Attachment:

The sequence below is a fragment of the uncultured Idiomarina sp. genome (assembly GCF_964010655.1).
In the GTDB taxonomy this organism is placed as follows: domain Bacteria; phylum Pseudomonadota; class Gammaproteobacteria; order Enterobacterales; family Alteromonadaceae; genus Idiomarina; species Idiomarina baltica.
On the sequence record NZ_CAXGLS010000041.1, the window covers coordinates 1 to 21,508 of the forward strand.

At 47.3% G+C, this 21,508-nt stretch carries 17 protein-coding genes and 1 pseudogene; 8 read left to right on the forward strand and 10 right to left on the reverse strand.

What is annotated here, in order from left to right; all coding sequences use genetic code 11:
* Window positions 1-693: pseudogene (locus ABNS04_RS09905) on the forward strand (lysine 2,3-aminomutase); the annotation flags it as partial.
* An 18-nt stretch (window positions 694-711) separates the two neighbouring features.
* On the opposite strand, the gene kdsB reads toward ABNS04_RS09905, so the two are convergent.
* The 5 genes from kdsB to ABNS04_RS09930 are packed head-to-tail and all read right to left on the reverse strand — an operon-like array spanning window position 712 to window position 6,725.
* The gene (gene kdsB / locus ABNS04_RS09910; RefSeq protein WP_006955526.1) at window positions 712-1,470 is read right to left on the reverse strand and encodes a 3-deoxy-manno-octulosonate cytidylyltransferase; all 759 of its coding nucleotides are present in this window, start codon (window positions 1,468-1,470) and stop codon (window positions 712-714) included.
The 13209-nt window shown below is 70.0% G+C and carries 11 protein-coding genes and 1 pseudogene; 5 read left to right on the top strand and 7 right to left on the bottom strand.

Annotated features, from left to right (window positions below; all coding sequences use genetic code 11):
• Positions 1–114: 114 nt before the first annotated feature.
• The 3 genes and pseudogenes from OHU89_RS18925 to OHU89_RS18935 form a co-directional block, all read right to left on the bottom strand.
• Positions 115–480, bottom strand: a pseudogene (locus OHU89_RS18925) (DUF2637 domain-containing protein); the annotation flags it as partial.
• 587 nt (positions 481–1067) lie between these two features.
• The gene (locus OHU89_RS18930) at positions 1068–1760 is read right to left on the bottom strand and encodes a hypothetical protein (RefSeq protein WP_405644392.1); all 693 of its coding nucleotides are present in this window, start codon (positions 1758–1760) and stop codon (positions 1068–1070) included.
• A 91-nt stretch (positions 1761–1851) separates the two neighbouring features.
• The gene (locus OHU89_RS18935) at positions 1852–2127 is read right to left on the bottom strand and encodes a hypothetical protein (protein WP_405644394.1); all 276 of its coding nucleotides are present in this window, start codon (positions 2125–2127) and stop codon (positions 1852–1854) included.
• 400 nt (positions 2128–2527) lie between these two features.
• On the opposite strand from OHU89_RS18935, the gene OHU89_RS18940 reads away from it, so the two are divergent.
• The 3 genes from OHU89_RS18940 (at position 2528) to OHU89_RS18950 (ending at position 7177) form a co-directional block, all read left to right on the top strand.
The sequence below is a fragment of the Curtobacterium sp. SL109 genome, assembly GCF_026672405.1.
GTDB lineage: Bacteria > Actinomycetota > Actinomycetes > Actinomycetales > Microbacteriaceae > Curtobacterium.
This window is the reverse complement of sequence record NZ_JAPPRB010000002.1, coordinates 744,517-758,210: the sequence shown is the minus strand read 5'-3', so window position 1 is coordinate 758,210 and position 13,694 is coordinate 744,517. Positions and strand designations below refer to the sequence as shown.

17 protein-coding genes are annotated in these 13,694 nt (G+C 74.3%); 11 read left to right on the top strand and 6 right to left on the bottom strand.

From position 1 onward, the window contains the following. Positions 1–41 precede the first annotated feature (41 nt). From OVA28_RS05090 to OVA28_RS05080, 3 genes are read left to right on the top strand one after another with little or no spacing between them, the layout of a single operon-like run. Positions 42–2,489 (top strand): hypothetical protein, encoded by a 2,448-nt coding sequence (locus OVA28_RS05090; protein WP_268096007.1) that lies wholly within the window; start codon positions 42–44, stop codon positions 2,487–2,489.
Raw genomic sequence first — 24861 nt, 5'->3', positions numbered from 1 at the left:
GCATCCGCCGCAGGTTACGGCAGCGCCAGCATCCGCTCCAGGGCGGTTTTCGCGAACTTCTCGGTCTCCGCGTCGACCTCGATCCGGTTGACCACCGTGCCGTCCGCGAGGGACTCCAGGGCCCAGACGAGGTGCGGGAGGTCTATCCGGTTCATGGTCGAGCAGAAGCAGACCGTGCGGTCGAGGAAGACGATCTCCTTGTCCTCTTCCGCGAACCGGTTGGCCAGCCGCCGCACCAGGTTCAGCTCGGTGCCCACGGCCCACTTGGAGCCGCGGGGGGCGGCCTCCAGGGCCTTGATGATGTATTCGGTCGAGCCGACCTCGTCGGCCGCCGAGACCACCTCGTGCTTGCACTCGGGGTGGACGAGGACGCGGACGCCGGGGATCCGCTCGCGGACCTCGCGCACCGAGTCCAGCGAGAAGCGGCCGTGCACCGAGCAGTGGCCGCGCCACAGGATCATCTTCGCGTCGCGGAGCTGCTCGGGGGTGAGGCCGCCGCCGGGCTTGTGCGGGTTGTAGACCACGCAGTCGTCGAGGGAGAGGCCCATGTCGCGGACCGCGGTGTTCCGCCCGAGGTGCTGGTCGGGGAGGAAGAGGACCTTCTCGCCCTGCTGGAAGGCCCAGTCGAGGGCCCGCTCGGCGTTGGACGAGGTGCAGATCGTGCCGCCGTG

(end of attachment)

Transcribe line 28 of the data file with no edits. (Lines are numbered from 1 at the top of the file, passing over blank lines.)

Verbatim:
Raw genomic sequence first — 24861 nt, 5'->3', positions numbered from 1 at the left: